Zappos – A Customer Service Company that Sells Shoes

Zappos is an excellent example of how a business can thrive with a model that centers itself around customer service and satisfaction. They publicly identify as a service company that just happens to sells shoes, clothing, and accessories - and they support this identity in every facet of their business strategy.

First, they widely advertise the quality of their support. They recognize that just like clothing, a good support experience isn’t one-size-fits-all – it is all about finding the perfect fit for an individual. As a result, they have quality, 24/7 support staffed by personable staff that are trained to resolve problems in a self-directed way. They are extremely lax with refunds, giving customers free shipping and a 365 day window to return items. Zappos also will spend as much time as necessary making the customer’s experience optimal. This even resulted in one service call between an exceptionally personable representative and customer ended up being just shy of 11 hours long!

Part of the way that Zappos takes their customer service to the next level is with person-level engagements. They encourage their representatives to get to know customers and create a strong, personal connection. For example, if a representative hears a baby crying in the background of a call, they may include a complimentary small blanket in the apparel shipment. These unexpected and thoughtful acts elevate Zappos’ customer service to an exceptional level.

Amazon Uses Personalization for Better Convenience

Curated recommendations are a huge source of Amazon’s sales. Recent figures have suggested that personalized recommendations across Amazon’s website drive 35 percent of their total sales. These recommended products are based on purchase history, items in the customer’s cart, items the customer viewed recently, items purchased by others who bought a similar product, and more. This advanced algorithm creates immense value for Amazon while making shopping more convenient for customers.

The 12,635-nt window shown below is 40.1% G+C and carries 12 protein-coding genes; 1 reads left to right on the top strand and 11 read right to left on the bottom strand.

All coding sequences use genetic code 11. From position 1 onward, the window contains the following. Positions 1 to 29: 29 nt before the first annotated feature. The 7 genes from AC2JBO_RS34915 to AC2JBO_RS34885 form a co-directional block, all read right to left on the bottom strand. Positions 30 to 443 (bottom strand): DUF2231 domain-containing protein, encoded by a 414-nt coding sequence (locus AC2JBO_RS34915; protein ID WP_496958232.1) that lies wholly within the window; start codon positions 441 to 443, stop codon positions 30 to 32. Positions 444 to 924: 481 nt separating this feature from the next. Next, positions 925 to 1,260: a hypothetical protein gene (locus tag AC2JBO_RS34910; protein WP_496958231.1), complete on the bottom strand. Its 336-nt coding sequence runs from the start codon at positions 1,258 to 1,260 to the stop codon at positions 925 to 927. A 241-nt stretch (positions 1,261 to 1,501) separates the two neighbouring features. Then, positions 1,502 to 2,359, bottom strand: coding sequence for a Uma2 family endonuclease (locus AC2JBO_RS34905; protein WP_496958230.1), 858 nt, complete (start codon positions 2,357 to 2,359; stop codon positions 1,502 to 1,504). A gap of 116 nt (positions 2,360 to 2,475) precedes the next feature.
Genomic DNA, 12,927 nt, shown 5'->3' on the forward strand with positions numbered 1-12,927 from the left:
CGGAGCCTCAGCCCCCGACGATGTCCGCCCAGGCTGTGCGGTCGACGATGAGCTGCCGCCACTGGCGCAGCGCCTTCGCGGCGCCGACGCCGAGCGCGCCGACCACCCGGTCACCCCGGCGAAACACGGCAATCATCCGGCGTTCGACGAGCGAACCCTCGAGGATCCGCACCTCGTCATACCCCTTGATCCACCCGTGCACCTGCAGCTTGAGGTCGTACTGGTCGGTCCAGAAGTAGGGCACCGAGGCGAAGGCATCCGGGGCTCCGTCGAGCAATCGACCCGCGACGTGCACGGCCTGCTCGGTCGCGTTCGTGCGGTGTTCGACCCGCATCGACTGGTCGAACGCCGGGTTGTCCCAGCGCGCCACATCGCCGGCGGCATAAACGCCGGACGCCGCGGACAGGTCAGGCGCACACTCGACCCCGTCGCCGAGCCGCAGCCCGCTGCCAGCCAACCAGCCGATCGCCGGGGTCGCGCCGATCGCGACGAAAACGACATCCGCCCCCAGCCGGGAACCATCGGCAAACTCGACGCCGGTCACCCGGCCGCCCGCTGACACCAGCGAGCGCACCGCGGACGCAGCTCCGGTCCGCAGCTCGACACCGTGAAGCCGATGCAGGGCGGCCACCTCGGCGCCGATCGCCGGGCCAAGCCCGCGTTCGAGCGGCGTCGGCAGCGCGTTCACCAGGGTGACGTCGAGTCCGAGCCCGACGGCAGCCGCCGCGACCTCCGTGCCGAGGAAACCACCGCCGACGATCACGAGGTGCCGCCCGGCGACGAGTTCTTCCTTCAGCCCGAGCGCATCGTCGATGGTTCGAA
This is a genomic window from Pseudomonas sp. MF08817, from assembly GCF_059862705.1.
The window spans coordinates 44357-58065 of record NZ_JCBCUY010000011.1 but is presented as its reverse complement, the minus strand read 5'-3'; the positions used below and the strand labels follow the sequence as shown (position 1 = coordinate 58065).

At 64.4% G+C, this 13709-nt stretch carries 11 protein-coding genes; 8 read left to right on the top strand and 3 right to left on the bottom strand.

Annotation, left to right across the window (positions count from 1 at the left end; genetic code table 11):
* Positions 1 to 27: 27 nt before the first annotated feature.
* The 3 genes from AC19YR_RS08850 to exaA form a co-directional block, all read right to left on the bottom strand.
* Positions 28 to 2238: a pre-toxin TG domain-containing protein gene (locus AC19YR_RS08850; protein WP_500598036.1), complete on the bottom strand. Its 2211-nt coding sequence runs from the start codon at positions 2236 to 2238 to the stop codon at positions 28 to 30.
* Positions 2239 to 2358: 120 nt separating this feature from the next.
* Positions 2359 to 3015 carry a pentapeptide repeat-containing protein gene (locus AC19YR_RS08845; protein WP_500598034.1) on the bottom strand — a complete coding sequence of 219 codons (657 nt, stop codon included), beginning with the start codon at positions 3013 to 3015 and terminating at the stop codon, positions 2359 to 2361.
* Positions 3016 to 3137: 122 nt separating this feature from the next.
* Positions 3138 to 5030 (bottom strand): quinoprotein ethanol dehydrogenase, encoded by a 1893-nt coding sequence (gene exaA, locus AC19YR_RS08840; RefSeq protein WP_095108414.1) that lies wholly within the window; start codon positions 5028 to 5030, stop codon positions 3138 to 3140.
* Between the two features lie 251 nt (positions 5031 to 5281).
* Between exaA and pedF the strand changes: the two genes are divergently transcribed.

The convenience fueled by personalization helps to attract new customers, while retaining existing customers. Surveys have shown that 86 percent of customers believe personalization plays a significant role in purchasing, while 56 percent of shoppers are more likely to return to a site with personalized recommendations. While not every organization has the power to gather and process data on the scale that Amazon can, the crux is that personalization offers robust benefits to organizations through enhanced  customer experience..

Replicating Success with Unified Marketing Measurement

To achieve success in customer-centric endeavors, it’s essential to fully understand the desires and motivations of your customers. This often means needing to combine person-level data, brand awareness data, and aggregate data. This practice, called Unified Marketing Measurement (UMM), aids organizations in understanding a single buyer’s journey while being mindful of market trends. This allows marketers to have a much more accurate view of their customer’s values, behaviors, and expectations. For businesses like Patagonia and the others mentioned in this post, hitting this mark has been vital to forming strong emotional connections with the brand.

Fully understanding the motivations of customers, whether they’re interacting online or offline, ensures that any targeted marketing messages, or operational adjustments, are having the intended positive effect on consumers. With proper measurement, organizations can use data to discern which messages are the most impactful and resonating with consumers.

Written by Marketing Evolution